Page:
Book Review: An Old Favorite

I'm rereading Thomas Harris' Silence of the Lambs.

It's a better book than anything Clancy, Grisham, or that idiot Brown have ever written. It's more compact, more insightful, and more powerful. Harris' cold steel eyes see enough of his characters to so often describe them in a single, concrete, potent metaphor. Just look at the introduction for the sleazy Dr. Chilton:

"Starling knew without thinking about it that the shine on his extended hand was lanolin from patting his hair."

Now if that isn't a great use of a being verb in a novel, I don't know what is. Starling knew. "without thinking about it" zipping us along with her thought, then "shine" a wonderful, descriptive word. We can almost see it. It also tells us the room is somewhat bright, as a hospital should be, and, just perhaps, our imaginations adjust the mind's eye to the light, so that in the "world without mingling" below, Hannibal's lair may seem darker. Then we know what she was thinking - lanolin from patting his hair. Without saying it, Harris has given us a word for Chilton - greasy. Greasy and image-obsessed.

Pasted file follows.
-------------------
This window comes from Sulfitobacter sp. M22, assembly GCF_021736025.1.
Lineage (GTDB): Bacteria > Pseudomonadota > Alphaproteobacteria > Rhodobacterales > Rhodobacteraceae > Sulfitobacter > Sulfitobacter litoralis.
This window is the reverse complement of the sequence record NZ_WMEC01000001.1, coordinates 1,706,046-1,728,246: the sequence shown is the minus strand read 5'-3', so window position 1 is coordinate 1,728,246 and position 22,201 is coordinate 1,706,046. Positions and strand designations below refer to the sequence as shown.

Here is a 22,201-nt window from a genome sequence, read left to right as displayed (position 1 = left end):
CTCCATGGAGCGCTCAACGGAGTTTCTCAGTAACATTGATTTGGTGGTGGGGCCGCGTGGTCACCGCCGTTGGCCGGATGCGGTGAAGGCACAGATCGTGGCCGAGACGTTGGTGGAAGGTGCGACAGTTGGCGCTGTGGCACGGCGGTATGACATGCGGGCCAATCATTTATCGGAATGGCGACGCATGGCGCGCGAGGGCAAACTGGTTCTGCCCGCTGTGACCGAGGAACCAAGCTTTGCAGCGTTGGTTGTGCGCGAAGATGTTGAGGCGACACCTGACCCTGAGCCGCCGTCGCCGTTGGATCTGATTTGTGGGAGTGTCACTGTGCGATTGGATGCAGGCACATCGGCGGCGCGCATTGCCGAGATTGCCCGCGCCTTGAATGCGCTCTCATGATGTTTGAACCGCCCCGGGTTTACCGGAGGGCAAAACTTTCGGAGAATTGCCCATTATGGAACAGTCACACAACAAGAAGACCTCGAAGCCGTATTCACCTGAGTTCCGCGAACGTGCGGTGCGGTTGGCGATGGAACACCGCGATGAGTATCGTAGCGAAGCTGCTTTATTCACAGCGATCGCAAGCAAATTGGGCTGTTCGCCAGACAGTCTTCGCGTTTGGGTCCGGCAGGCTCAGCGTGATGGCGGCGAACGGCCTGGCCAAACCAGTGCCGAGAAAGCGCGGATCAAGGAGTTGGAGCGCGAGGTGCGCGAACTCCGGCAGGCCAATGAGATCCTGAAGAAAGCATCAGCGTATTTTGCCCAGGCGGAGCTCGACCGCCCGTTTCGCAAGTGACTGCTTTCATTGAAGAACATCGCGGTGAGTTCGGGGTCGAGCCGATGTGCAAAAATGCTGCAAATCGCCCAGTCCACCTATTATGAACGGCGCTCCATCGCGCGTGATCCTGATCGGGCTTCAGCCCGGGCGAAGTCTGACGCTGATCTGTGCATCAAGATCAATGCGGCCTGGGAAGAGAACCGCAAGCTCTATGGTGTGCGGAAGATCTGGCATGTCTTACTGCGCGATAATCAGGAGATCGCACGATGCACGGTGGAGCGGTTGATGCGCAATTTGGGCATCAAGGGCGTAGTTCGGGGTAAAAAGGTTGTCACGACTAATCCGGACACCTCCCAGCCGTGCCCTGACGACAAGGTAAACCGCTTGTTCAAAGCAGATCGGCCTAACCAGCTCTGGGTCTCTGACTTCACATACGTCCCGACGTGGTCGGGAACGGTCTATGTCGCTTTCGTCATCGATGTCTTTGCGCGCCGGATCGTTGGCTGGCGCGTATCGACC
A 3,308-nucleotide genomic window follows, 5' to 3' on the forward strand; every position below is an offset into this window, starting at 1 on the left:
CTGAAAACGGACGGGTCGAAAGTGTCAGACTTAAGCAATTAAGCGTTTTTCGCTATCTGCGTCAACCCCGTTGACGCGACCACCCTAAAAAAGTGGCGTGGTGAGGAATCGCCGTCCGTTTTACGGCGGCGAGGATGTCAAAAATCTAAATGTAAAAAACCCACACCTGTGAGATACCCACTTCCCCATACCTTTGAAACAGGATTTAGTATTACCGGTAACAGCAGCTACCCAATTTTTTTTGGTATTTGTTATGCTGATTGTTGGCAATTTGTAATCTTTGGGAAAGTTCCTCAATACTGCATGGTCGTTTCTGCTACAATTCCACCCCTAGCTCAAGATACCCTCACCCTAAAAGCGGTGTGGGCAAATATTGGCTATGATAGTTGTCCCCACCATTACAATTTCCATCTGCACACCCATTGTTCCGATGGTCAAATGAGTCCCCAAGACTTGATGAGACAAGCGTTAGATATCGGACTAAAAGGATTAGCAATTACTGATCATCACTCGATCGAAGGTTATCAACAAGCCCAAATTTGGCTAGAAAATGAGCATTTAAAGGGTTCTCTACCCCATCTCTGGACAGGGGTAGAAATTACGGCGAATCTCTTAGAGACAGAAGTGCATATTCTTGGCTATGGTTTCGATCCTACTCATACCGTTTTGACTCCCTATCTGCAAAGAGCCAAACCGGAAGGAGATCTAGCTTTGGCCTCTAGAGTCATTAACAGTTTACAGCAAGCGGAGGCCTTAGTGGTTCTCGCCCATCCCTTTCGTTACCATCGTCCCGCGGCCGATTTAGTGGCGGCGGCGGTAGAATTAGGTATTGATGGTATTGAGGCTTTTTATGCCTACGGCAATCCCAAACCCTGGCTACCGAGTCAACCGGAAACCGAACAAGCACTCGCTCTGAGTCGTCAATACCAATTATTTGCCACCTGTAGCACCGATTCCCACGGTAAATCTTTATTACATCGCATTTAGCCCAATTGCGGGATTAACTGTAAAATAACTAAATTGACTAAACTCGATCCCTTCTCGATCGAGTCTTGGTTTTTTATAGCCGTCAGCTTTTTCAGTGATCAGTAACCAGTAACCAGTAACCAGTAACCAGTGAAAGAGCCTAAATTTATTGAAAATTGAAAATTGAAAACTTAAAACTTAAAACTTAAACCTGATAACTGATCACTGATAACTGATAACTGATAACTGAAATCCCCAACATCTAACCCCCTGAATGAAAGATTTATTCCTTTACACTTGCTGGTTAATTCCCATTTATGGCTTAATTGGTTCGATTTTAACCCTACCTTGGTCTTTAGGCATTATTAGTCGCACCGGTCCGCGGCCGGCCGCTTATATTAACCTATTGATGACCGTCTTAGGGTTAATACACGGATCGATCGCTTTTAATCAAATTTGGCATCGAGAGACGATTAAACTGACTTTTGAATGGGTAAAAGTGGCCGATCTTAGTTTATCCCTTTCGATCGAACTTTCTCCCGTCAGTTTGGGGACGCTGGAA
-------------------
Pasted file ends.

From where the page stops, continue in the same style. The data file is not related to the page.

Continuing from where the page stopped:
The first two paragraphs of the novel, even, are rich with death and burial metaphors (echoing the quotes that begin the book) and the urgency at the end of the second paragraph "now" makes us rush to the next chapters, through which the timing is astounding. Chapter 1: Meet Clarice, basic introduction and background, meet Crawford, brief image of Hannibal. Chapter 2: Meet Chilton, brief intro to Hannibal, and the world in which he now lives. Chapter 3: Meet Hannibal. And, may I remdind you, these are not long chapters. Fourteen pages in the first two chapters.

It is a modern and unrecognized classic.

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